After a 2010 buoyed by Windows 7, Microsoft (news, site) is now relying on Office for the lion's share of its profits.

Time to Start Looking Forward, Again

It seems a little unfair that Microsoft has three massive hit products on the go (Windows 7, Office and Xbox) and yet everyone is now focusing their attention on Windows 8 and the next Office, while hacking at the company's expensive mobile and online forays. Overall, the company made US$ 19.95 billion in its last quarter, with just over US$ 5 billion from Windows products and US$ 6 billion from Office.

The news that consumers alone spent around US$ 1 billion on Office 2010 (which is selling 50% faster than Office 2007) and that Microsoft reckons 90% of enterprises are now upgrading to Windows 7 suggests that upgrade season is now in full force.

So, the company can expect another few quarters of strong growth from upgrades before the tail off begins and sales rely on new PC shipments, whose growth remains only slightly positive.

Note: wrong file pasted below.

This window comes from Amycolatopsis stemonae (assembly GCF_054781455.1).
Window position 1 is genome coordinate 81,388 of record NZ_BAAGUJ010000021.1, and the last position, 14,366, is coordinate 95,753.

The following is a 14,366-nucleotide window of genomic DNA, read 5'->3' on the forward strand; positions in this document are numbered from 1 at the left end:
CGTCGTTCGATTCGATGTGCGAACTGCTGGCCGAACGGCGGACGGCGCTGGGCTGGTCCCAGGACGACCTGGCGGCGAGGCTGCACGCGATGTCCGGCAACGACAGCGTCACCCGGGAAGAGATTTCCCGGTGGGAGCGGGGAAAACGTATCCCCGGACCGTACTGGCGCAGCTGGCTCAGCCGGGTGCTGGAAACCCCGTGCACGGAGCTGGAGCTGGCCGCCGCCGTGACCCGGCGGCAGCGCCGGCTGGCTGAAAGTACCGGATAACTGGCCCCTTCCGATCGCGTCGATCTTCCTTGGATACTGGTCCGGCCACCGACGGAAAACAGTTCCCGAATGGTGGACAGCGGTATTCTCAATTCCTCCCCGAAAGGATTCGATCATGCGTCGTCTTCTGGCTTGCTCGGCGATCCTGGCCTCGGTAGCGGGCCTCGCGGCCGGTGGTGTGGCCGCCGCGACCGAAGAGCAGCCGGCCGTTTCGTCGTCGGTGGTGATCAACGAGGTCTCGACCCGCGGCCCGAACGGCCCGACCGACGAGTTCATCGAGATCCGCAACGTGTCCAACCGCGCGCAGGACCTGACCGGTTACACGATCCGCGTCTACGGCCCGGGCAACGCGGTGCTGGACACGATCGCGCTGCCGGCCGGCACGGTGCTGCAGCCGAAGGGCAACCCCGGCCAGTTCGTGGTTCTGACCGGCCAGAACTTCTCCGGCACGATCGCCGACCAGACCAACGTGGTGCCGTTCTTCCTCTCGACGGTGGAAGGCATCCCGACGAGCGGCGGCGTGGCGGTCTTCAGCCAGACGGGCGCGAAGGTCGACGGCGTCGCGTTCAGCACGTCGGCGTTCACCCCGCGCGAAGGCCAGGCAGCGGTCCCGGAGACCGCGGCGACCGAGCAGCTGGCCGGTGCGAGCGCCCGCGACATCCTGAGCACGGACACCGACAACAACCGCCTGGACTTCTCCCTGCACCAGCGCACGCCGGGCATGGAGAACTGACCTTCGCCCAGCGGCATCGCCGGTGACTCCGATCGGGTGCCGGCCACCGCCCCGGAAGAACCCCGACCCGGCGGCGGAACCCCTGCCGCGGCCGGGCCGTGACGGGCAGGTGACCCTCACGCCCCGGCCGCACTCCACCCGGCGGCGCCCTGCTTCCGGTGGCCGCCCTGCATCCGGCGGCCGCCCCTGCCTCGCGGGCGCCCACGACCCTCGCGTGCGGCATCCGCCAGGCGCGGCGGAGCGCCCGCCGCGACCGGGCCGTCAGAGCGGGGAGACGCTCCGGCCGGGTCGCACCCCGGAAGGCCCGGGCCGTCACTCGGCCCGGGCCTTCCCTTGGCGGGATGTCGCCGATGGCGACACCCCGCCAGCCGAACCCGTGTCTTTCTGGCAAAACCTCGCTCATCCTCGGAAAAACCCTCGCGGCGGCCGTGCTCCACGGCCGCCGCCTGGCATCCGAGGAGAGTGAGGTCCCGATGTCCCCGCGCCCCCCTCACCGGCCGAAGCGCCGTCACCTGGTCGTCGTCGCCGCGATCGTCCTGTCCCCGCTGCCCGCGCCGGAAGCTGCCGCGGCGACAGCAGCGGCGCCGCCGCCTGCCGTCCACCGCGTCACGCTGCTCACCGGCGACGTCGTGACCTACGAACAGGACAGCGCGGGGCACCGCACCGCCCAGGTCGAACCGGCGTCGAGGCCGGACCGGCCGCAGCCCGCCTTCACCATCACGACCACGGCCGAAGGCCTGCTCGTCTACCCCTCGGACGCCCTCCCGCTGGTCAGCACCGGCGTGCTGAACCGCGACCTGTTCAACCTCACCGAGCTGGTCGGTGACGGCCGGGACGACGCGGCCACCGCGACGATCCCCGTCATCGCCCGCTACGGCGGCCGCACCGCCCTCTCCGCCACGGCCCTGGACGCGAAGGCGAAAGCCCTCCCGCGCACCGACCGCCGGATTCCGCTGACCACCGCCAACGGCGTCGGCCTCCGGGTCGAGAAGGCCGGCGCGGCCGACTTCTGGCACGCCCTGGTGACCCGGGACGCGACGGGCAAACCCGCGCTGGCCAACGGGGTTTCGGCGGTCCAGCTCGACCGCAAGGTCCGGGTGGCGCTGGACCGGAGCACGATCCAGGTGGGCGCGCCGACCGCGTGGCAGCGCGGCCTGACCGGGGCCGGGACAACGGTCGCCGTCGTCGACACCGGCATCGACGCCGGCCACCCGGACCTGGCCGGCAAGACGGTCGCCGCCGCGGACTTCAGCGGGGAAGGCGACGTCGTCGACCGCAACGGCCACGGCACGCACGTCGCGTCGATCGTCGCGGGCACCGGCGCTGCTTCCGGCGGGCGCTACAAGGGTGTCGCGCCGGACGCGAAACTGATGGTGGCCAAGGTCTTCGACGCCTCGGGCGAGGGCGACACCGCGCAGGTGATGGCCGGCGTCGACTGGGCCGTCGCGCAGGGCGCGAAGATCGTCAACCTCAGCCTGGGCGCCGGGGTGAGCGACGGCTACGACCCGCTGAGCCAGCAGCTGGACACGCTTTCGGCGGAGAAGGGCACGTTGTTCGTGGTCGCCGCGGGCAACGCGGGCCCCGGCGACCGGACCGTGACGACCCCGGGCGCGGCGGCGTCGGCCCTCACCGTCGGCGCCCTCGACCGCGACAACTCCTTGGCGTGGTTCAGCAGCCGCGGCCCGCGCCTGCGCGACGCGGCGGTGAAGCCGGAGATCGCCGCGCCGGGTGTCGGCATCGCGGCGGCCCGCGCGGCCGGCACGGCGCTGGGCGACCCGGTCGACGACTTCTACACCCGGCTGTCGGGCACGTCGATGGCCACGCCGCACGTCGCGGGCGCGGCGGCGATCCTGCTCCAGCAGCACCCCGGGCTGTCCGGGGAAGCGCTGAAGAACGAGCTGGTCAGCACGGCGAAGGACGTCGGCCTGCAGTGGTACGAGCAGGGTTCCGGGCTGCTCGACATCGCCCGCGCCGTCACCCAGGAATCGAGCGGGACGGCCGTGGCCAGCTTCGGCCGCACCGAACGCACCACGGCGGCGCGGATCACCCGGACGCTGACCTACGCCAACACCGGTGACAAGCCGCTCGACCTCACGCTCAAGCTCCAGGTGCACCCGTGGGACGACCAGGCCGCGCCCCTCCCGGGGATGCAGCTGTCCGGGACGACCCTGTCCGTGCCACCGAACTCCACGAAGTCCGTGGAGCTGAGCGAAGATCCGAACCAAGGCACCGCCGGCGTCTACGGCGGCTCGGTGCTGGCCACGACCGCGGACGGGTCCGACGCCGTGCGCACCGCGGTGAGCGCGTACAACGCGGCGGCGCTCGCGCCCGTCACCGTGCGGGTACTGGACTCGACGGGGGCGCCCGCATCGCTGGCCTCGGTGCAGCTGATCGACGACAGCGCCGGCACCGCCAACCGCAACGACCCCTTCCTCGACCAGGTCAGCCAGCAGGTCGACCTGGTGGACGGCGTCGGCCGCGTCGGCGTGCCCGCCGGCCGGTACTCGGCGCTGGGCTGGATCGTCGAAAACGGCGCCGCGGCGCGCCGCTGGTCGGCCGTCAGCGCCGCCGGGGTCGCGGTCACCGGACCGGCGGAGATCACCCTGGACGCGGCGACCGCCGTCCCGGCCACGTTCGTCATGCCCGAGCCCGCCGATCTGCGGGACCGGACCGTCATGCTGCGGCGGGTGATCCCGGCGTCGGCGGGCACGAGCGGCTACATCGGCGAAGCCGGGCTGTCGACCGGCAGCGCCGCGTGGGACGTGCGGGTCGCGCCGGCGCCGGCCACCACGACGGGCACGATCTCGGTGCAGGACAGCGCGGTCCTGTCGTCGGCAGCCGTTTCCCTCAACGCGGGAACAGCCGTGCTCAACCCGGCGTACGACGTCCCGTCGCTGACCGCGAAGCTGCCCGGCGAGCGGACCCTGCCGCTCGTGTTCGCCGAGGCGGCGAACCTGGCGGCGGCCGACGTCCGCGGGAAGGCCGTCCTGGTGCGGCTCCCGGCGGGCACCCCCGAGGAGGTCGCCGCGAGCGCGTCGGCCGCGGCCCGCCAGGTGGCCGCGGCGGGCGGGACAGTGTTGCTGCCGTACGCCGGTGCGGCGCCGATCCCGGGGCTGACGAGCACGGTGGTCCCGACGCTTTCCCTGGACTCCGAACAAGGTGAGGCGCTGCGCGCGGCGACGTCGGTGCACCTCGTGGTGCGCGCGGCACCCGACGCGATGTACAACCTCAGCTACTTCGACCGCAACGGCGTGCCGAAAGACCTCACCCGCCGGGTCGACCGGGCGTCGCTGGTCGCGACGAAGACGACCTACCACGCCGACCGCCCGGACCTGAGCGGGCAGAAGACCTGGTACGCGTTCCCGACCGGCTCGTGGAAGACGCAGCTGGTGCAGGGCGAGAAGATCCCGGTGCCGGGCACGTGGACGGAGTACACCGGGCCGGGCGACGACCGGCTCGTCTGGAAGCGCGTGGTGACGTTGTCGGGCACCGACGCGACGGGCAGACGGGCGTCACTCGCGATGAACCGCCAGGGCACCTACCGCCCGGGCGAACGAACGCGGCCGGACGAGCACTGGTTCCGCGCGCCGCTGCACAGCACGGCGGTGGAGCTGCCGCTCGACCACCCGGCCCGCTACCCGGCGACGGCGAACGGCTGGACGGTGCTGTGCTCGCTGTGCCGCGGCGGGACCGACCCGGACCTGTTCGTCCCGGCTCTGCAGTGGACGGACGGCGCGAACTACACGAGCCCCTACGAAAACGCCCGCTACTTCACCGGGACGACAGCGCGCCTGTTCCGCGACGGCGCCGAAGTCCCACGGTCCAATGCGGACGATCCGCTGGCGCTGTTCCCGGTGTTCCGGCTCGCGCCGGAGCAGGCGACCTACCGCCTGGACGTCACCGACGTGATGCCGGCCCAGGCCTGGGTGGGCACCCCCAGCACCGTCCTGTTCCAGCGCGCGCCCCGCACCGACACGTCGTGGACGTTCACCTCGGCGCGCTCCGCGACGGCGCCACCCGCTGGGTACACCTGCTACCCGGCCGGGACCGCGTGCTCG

To the Cloud

Even so, attention is now being switched to Microsoft's next products. Windows 8, as we've already seen, will run on a range of devices beyond the humble PC. This is in response to Microsoft's concern that whereas customers used to have a Windows desktop and a Windows laptop, they are now more likely to have a Windows laptop and a tablet or phone powered by a rival OS as their second device.

We are also wondering how Microsoft's efforts to counter Google Docs -- and others -- by moving Office into the cloud with Office 365 will go. How will it affect the traditional upgrade path that Microsoft has milked for so long?

The Long Game

So, there are many questions for Microsoft to address in regards to its future plans, and its actions will be a good indication as to how the transition to the cloud and SaaS goes for the company's other products like Azure.

A beta of Windows 8 is rumored to be out before the end of the year, but how it help will transition users apps and data from desktop to tablets and other devices remains to be seen. Finally, Windows Phone 7 really has to deliver this year if Microsoft is to remain a credible player in the market. Decisions need to be taken sooner rather than later.

CEO, Steve Ballmer, talked about Microsoft's future in his CES keynote, looking at future PC processors like Sandy Bridge as a driving force for Windows, but will that model still be relevant in a few years time?